Region 1: The Central Lowland

The Central Lowland is a broad and mostly flat expanse of the North American interior, stretching approximately 2400 kilometers (1500 miles) across its east-west diameter. Recent glaciation has repeatedly ground down any preexisting topographical relief, burying the region’s pre-glacial geology in a layer of unsorted sediment and windblown loess that was carried and processed by the advance and retreat of continental glaciers. The combination of low levels of topographical relief, recent glacial deposits of till, and the dominance of a tall grassland ecosystem has produced remarkably rich and fertile soils with high agricultural value.

Mollisols are the dominant soil type in the Central Lowland region, formed where organic matter accumulates beneath prairie grasses and in poorly drained forests. In many cases, these soils are underlain by thick deposits of glacial loess, which has contributed to their rich nutrient content (see Figure 8.13). Mollisols are highly productive dark soils (Figure 8.14), and most of the native grassland that produces them has been converted to agricultural land. Tallgrass prairie once covered more than 69 million hectares (170 million acres) of North America, but today nearly 96% of it has been converted for agriculture. The eastern Dakotas and eastern Nebraska contain some of the most productive land in the world. Thanks to fertile Mollisols, these states are national leaders in the production of corn, soybeans, wheat, flaxseed, rye, sorghum, oats, hay, alfalfa, and barley. All three states are generally ranked at or near the top ten in annual yield of these crops, and also support a robust livestock and dairy industry along with the bulk of the nation’s honey production.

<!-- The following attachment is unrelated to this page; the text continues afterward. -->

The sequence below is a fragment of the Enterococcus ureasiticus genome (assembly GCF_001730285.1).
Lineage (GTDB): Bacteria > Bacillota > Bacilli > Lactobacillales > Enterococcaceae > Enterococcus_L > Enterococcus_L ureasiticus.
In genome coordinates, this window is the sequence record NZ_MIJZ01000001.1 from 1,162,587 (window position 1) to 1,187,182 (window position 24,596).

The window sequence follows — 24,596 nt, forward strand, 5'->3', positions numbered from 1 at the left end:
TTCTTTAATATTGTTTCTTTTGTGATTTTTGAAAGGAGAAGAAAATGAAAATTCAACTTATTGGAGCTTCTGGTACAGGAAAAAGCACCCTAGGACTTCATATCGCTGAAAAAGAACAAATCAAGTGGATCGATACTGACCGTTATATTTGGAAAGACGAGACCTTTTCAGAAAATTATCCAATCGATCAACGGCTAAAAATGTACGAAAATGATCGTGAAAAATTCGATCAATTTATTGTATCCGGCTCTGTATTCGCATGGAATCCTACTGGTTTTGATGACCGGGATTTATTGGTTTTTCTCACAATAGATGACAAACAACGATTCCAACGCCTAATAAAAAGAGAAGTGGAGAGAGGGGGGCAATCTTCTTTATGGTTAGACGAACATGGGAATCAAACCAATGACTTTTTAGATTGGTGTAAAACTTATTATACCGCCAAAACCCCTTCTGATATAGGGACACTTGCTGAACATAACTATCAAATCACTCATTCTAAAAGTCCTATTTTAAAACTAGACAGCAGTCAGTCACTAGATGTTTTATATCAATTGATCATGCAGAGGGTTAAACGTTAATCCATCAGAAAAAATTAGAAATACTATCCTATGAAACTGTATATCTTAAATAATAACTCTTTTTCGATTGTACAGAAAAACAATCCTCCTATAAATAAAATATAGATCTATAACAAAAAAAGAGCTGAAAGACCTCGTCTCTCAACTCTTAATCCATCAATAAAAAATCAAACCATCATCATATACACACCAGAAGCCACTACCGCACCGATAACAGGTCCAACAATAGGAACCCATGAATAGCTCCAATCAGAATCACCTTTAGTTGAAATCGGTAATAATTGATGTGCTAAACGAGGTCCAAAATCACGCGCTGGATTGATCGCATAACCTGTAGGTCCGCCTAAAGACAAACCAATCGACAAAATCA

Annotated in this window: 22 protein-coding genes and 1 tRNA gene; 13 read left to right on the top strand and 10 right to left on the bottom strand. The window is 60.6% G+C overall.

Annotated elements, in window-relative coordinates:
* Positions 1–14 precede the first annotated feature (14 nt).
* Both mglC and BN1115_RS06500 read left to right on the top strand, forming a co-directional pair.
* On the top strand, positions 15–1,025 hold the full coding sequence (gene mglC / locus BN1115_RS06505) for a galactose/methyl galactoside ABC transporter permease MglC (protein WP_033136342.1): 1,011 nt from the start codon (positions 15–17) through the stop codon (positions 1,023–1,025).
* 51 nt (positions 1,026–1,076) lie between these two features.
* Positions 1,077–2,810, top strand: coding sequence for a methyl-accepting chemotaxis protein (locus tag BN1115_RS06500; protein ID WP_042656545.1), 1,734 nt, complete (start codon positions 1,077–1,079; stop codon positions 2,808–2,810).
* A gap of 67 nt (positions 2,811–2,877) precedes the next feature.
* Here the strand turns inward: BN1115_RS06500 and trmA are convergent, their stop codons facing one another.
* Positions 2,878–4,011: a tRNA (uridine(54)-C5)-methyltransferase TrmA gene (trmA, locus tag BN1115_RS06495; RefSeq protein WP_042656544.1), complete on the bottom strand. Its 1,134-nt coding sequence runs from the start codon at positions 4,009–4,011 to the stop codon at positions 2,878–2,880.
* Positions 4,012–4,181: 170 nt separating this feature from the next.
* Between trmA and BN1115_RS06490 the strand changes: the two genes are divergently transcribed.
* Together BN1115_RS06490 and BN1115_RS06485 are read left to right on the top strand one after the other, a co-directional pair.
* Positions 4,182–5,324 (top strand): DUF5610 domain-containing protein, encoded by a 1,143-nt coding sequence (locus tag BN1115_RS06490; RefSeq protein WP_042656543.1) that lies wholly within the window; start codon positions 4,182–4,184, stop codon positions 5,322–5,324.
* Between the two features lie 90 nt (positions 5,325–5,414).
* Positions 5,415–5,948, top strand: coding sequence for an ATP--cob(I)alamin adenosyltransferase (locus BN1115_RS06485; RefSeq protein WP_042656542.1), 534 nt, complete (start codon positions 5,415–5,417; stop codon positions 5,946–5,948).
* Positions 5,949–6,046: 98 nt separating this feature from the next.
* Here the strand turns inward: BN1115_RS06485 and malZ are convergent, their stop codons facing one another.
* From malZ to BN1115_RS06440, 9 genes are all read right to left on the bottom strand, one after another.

Figure 8.14: A farmer ploughs a field of rich, dark Mollisols in North Dakota’s Red River Basin.

Figure 8.14: A farmer ploughs a field of rich, dark Mollisols in North Dakota’s Red River Basin.

The Mollisols of the Central Lowland reflect a climatic gradation from wetter to drier conditions. The dominant Mollisols found in the region, especially in the Red River Valley and near the Missouri and Platte rivers, are wetter and occur close to the water table. Southeastern South Dakota and northeastern Nebraska contain drier Mollisols that form under semi-arid climates.

Entisols, young soils lacking in horizons, are found where erosion and deposition occur faster than the rate of soil formation. In the Central Lowland, they typically appear in floodplains where alluvial sediments are deposited. They are prevalent along the Platte and Missouri rivers in Nebraska.

Wet Vertisols, which remain saturated for large parts of the year but occasionally dry out enough to form cracks, can be found all throughout North Dakota’s Red River Valley.